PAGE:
Anyone who has been in gyms long enough has come across Mike Mentzer’s system of heavy duty training at some point. Mike Mentzer, Mr. America, Mr Universe (with perfect score) was an extremely talented, massive and yes, intelligent bodybuilder.
During his early career, he followed the school of Schwarzenegger and Weider, which was a high volume approach. This way of training brought him an immense amount of mass and density, as seen in the photo. After the infamous 1980 Mr. Olympia, Mike retired from competing and started researching training and nutrition.
In the late 70s /early 80s it wasn’t uncommon to train 4 hours a day and consume 500 grams of protein a day (yes, I did follow this routine when I was 17…hey, I lived in rural Germany and there was no internet, so please forgive me). Unsatisfied with the gains of the average non-steroid assisted trainee, he became convinced that the majority of people were over trained and drastically shortened his and his clients’ workouts. In conjunction with Arthur Jones, he created his system of High Intensity Training or HIT. Basically, the trainee trained infrequently, 3-4 times every 2 weeks and did only one set beyond failure. He also added drop sets, negatives, partials etc.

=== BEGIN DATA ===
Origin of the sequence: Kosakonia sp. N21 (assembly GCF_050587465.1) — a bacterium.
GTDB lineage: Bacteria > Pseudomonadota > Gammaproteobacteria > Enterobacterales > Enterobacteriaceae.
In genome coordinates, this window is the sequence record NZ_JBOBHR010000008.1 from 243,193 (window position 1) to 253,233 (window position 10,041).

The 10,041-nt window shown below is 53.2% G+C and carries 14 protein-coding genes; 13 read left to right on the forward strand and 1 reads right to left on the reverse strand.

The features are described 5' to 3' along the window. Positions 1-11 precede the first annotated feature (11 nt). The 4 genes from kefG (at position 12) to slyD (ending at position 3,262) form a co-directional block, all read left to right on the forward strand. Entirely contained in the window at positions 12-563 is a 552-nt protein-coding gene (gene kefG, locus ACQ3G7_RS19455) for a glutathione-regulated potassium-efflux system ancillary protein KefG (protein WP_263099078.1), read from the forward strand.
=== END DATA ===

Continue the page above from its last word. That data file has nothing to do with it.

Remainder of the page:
There are many variations of heavy duty training. Dorian Yates, who is said to have been a heavy duty trainee, used in fact a much higher volume than Mike Mentzer ever prescribed.
Mike Mentzer became the somewhat anti-Arnold, anti-volume guy and spent 20 years of his life educating people about his style of training. He wrote several books on it (I highly recommend “Heavy Duty“), made training videos etc. In fact, he died in the midst of a DVD shoot in 2001 due to heart failure.
While this philosophy looks great in theory, there are several problems with it. First off, it is impossible to always train with maximum intensity. Mike is said to have used amphetamines to keep his training intensity high. The problem with that approach is that it will overload the CNS and lead to burn out. Remember, muscles recover quicker than the nervous system.
Secondly, the average person does not have sufficient neuro-muscular efficiency to reach all muscle fibers in one set. In fact, we only use about 10% of all available fibers per set. Hence, 2 or more sets are needed, the science is pretty clear about it. Thirdly, constantly training at maximum intensity makes you very injury prone; just ask Dorian Yates.
Does this mean that Mentzer was wrong? Not at all. He was the the first to point out that the majority of athletes do not sufficiently recover, restricted training to 60 minutes and he gave us negative reps.
The slow, controlled negative is probably Mike’s greatest gift to us, as we now learn that the sarcomere damage it causes is in large part responsible for the strength gain.
A shortened full-body heavy duty routine is also an excellent way to stay in shape when traveling or if work demands the most of your life and you can only dedicate 60 min/week to your training.
Love a dose of strength history? Check out the other great bodybuilders in this series :